Cost and Health Consequences of Air Pollution in California
Breathing dirty air is bad for our health. The adverse effects are well known, ranging from minor restrictions in activity to emergency room visits for asthma, hospitalizations for respiratory and cardiovascular causes, and premature mortality. But who pays for pollution-related health care? If the care imposes substantial burdens on private insurers, employers, or public programs such as Medicare, then all of these payers have substantial stakes in improving air quality.
To explore this issue, RAND analysts estimated how failing to meet federal and state standards for particulate matter and ozone affected private and public insurer spending on hospital admissions for respiratory and cardiovascular causes, and ER visits for asthma, throughout California from 2005-2007. The study team used a model to predict pollution levels throughout California if federal standards had been met, examined actual patterns of hospital care to estimate pollution-related care delivered at specific hospitals, and used actual spending patterns to quantify who paid for this care.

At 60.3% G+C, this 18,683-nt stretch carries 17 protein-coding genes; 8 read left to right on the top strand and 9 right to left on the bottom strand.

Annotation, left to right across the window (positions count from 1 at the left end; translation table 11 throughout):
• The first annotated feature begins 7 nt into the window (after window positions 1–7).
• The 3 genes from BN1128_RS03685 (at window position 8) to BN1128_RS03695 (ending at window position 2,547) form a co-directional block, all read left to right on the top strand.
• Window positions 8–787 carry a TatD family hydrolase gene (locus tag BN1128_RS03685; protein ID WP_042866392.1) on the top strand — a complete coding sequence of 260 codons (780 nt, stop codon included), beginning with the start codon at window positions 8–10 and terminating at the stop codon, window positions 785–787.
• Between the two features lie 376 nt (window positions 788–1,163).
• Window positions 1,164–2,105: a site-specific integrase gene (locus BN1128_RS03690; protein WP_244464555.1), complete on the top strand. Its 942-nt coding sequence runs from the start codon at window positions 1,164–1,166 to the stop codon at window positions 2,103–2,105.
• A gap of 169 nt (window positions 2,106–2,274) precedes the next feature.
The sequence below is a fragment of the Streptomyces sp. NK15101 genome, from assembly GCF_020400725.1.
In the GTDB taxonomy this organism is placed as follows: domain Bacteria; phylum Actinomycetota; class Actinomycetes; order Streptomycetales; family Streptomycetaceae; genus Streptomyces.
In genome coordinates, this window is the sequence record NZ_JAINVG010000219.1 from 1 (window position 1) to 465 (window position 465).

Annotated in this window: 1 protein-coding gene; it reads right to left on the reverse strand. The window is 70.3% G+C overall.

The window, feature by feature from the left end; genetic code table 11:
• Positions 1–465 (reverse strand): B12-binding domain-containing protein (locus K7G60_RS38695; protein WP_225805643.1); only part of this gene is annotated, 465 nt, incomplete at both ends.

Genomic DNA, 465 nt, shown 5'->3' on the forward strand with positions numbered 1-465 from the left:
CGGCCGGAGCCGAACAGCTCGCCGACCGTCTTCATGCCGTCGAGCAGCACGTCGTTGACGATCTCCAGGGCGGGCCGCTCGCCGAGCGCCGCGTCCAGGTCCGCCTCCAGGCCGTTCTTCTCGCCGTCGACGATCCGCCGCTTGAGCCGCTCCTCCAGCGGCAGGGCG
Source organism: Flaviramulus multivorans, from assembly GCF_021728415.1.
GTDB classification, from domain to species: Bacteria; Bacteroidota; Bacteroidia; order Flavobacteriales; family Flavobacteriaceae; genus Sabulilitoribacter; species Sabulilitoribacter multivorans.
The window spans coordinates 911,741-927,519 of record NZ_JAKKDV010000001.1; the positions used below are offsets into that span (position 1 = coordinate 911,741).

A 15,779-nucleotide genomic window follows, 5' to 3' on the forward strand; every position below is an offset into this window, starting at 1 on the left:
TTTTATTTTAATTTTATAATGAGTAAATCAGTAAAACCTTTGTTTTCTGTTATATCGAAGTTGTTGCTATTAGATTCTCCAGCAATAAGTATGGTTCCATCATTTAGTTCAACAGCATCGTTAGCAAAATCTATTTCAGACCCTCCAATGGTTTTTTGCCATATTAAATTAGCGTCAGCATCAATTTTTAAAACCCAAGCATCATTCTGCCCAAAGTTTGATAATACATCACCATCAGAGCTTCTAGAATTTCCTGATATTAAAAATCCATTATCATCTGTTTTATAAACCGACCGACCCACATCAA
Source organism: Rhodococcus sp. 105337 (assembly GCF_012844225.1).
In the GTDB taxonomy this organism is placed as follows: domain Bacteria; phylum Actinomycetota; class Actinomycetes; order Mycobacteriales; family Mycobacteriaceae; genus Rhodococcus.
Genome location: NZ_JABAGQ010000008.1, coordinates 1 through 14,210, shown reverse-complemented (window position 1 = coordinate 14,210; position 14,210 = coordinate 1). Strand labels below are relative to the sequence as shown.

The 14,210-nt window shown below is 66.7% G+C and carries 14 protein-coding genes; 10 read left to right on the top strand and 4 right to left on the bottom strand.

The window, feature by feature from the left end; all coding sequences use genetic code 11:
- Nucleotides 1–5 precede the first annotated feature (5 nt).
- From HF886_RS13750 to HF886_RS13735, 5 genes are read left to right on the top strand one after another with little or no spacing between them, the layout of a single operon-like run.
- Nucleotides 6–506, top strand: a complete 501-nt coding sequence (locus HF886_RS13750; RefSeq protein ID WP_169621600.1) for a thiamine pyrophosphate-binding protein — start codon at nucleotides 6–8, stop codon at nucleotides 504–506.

The analysts identified substantial health and cost benefits from cleaner air. Nearly 30,000 hospital admissions and ER visits could have been avoided over the two-year period, with resulting savings of about $193 million. Because public insurers such as Medicare and Medi-Cal paid most of the pollution-related health care bill, they have a lot to gain from cleaner air. But employers and private insurers also have sizable financial interest in reducing air pollution.
The number of adverse health events that clean air would have prevented, and the resulting savings, varied across the state, depending on the local level of pollution. Use the mapping application to explore effects in any congressional district, compared with the state as a whole.
The Impact of Air Quality on Hospital Spending— 2010
Cost and Health Consequences of Air Pollution in California— 2010